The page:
Bruins vs. Blackhawks: Three Keys to a Game 5 Win for Hawks

Discipline, smart strategy both musts as Hawks look to move within a win of Cup

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Just like in 2010, the Chicago Blackhawks will face a Game 5 situation against a formidable and physically imposing opponent on Saturday night when they battle the Boston Bruins at the United Center.

In the aforementioned Stanley Cup Final matchup with the Philadelphia Flyers, the situation was slightly different. The series was tied 2-2 just like the 2013 incarnation, but the Hawks were coming off of back to back losses, including a penalty filled Game 4 that saw the Hawks give the Flyers six power play opportunities. The Hawks managed to kill off five of them, but ceding control over the tempo of the game to Philadelphia was a mistake that had cost the Hawks dearly in a 5-3 loss.

Obviously, the lessons of the past can’t be too deeply examined, especially considering that this roster only has a handful of players from the bunch that won that Cup in 2010. The broader concept of playing a disciplined game, however, is one that the Hawks will need to bring into Game 5 against the Bruins.

Throughout this series, the Hawks have been testing their penalty killing unit too much, and in Game 4, the consequences of that indiscipline were made painfully obvious. The Hawks, despite scoring a shorthanded goal thanks to the quick hands of Brandon Saad and the surprising north-south speed of Michal Handzus, gave up two power play goals of their own, and left goaltender Corey Crawford hung out to dry with several lazy plays on the defensive side of things as a whole.

If Chicago wants to win Game 5, they are not only going to have to do a better job of staying even-keeled on the power play (it seemed as though they were being a bit over-aggressive on the penalty kill after seeing the results of that Saad-induced turnover on the first kill of the game), but they are also going to have to settle for clearing the puck from the zone instead of trying to get fancy and move it up ice to generate offense.

In the discipline vein, the Hawks are also going to need to make sure that they are utilizing offensive zone pinches by their blue liners properly. In Game 4, the Hawks did a good job of varying up their pressures by sending a defenseman in from the blue line, and with great results.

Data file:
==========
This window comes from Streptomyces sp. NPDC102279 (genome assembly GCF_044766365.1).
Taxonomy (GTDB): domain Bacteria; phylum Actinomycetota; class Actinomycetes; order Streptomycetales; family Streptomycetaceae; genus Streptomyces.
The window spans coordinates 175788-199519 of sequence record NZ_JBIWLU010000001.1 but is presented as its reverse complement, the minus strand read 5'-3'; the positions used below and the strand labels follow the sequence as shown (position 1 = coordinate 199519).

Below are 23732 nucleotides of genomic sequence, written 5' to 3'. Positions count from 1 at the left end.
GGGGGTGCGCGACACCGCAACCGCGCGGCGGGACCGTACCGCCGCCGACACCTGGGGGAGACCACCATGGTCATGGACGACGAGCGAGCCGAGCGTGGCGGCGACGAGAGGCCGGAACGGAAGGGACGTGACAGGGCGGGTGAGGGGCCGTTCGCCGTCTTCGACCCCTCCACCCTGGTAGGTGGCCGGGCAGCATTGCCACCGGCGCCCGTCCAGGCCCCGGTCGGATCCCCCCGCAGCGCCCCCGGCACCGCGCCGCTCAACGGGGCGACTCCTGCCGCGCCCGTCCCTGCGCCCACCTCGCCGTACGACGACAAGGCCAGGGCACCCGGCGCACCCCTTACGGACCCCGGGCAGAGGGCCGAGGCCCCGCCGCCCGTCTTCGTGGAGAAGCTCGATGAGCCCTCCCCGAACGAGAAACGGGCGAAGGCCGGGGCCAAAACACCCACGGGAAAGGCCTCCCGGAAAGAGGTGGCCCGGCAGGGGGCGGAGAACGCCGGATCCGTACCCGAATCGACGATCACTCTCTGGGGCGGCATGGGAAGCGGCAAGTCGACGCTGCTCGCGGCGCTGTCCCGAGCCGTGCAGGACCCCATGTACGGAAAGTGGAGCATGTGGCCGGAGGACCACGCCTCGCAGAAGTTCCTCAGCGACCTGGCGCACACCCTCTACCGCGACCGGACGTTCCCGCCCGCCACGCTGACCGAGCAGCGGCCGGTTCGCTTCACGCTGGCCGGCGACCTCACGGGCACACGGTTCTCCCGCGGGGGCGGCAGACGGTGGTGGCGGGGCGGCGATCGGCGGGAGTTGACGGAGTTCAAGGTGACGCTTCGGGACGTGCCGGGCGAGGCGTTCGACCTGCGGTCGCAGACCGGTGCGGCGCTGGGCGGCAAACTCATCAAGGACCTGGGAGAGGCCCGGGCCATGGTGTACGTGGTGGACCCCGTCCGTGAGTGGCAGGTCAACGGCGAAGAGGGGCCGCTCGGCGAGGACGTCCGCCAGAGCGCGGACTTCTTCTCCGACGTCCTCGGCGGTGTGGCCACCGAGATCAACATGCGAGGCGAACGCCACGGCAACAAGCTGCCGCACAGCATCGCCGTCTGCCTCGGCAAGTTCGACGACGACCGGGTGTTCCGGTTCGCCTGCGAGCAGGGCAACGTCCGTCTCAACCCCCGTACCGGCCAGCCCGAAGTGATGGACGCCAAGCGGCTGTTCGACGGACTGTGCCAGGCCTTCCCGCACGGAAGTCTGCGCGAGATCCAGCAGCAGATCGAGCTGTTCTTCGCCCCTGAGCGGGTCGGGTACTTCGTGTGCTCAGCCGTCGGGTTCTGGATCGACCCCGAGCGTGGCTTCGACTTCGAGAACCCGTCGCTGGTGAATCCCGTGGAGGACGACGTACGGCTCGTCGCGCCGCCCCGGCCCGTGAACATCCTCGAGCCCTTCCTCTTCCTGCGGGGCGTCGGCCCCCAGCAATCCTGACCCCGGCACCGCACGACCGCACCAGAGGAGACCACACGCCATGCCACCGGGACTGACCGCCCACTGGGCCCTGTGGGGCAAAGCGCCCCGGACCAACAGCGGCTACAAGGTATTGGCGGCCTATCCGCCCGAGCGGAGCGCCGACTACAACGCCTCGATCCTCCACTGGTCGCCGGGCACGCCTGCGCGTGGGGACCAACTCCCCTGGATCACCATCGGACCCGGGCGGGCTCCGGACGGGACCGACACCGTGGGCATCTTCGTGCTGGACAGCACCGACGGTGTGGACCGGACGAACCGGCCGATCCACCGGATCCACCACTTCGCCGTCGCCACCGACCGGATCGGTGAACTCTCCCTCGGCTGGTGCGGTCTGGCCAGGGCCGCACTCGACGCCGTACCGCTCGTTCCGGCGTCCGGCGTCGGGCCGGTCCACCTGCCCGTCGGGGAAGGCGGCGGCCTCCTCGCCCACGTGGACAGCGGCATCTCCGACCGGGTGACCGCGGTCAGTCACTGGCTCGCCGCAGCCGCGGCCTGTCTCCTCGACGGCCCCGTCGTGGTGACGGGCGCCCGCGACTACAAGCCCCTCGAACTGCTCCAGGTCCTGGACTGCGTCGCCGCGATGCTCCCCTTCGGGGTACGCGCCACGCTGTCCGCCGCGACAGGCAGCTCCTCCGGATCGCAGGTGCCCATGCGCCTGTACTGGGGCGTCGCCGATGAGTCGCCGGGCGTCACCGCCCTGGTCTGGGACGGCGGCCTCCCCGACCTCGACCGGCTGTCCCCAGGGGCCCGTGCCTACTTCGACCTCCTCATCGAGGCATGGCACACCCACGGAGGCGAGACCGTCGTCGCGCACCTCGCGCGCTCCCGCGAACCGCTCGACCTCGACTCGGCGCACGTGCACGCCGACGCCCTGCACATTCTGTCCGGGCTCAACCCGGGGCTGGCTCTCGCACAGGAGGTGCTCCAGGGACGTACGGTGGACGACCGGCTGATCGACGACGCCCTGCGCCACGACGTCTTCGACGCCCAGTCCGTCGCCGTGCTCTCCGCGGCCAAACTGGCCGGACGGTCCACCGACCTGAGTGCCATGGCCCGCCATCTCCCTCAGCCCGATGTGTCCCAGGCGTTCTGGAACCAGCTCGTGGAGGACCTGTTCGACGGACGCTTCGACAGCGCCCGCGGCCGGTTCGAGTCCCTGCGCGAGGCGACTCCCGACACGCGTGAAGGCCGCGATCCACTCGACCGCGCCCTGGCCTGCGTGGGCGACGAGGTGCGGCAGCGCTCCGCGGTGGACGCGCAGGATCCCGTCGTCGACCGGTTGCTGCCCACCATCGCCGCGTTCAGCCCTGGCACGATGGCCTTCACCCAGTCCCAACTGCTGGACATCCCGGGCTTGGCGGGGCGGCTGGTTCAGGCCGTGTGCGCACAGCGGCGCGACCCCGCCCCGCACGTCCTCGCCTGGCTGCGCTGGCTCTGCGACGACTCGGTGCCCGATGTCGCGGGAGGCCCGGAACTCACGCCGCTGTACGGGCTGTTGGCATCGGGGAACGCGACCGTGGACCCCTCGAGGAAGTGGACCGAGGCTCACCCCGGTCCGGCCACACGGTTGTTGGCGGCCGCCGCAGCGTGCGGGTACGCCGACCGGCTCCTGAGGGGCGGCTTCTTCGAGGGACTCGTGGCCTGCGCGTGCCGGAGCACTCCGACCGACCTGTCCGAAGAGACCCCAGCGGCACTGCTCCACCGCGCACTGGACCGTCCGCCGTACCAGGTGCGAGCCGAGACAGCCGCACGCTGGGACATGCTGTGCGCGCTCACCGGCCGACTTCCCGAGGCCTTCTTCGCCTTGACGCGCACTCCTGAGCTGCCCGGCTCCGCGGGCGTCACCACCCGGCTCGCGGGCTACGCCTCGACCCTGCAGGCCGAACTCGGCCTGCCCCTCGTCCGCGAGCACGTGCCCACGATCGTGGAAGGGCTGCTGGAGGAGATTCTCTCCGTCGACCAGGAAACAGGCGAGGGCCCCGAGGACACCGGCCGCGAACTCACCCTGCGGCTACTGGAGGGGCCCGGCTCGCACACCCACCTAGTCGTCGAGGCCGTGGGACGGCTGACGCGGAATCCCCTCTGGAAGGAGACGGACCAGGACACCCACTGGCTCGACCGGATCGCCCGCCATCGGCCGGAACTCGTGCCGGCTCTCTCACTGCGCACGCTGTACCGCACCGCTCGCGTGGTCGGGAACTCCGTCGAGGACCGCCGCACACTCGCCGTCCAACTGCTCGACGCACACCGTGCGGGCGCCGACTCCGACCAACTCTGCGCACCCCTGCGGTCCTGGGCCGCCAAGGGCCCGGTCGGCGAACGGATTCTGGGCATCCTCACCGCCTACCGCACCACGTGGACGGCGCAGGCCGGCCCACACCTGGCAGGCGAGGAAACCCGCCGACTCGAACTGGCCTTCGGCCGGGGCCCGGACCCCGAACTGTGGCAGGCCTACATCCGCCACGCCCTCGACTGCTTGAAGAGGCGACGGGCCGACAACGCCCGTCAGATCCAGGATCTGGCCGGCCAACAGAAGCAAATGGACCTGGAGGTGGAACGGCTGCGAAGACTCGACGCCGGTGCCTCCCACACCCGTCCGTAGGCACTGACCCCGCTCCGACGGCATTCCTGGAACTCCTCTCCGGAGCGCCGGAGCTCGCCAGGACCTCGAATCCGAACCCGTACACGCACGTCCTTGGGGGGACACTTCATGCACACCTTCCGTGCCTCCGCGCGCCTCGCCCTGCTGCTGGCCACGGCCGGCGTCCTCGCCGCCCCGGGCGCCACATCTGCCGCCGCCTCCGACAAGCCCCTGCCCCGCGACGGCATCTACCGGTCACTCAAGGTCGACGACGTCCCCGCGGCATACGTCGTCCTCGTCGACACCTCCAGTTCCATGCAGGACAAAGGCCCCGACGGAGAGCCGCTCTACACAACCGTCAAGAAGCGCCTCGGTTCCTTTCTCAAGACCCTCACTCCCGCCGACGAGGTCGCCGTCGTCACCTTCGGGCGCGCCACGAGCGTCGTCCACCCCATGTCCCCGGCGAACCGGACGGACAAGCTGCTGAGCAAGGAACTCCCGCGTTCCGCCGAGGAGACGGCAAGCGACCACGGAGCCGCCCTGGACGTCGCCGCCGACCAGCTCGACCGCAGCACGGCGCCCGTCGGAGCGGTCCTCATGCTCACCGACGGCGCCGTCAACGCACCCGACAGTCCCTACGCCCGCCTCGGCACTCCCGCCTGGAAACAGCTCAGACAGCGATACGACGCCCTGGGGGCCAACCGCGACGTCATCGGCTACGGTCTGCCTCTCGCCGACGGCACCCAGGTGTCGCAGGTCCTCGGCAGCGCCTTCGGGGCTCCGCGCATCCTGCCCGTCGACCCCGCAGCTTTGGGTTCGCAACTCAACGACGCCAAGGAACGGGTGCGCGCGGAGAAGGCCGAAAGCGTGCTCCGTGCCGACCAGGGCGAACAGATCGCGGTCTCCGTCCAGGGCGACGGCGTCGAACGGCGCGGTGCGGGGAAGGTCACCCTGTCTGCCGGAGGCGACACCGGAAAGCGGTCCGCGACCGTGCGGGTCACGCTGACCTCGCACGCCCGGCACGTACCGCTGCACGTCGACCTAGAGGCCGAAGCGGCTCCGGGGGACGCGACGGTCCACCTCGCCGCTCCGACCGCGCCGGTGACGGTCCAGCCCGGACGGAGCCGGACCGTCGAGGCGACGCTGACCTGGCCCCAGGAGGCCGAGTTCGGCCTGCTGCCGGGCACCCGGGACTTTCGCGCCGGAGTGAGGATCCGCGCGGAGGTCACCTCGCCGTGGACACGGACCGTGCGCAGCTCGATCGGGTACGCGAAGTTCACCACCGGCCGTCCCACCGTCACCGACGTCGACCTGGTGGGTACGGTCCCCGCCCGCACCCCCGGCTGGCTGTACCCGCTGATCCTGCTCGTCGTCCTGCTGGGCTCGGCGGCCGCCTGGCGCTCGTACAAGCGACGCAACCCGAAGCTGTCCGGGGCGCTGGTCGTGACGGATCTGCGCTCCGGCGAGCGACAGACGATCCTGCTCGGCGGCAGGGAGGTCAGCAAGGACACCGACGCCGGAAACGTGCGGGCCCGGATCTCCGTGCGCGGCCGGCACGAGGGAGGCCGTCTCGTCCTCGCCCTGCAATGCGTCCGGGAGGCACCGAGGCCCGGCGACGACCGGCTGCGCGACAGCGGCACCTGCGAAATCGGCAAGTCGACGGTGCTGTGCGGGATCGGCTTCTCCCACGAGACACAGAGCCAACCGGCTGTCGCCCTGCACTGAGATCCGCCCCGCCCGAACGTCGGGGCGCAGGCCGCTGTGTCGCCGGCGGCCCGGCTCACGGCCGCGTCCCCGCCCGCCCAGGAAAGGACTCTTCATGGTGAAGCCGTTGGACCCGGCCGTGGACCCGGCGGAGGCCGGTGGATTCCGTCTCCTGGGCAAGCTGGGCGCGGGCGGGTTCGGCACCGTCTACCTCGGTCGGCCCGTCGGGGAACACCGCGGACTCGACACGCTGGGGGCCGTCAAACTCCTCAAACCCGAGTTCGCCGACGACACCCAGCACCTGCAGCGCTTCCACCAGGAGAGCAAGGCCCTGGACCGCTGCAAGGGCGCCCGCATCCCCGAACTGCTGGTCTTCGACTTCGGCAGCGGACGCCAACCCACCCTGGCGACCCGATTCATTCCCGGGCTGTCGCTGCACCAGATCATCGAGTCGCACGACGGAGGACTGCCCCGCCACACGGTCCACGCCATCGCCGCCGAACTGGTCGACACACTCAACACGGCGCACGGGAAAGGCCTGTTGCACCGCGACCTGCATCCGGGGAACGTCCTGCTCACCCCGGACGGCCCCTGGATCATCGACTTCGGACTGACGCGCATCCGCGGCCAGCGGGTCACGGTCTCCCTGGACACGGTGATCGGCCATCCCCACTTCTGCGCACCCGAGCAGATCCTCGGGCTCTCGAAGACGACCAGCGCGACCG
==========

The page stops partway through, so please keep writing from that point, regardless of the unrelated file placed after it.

The execution of that strategy allowed the Hawks space at the line because of the Bruins’ collapsing defense, and the result was three goals scored as a direct result of shots from blue liners. Michal Rozsival had two shots from the point that were potted by Blackhawks forwards (one on a deflection, and one on a rebound), and Brent Seabrook scored the game winning tally on a great sequence that saw him keep the puck in the zone on a clearing attempt, and then he fired a shot through traffic that evaded Boston goaltender Tuukka Rask.

The other reason the Hawks need to make sure to keep varying up their offensive looks is because the Bruins have obviously shown a penchant for adjusting to perceived weaknesses. Boston coach Claude Julien kept taking advantage of Joel Quenneville’s lackadaisical adjustments to various matchups in the first two games of the series in Chicago, and the Bruins shooters also showed hockey IQ when they kept firing at Crawford’s glove side in Game 4.

Finally, the Hawks need to maintain the kind of netfront pressure that they showed at so many intervals on Wednesday night in Game 4. They peppered Rask with shots from all over the place, but it was only when guys like Toews and Bryan Bickell were getting to the front of the net that they were able to rattle the Bruins goaltender.

The team speed that the Hawks possess, especially on the third line with Viktor Stalberg and Brandon Saad on the wings, is a great tool to use against Boston, but Rask isn’t going to give up soft goals often, so the more physically demanding style of goal scoring that the Hawks execute, especially on the road, is the way to go.

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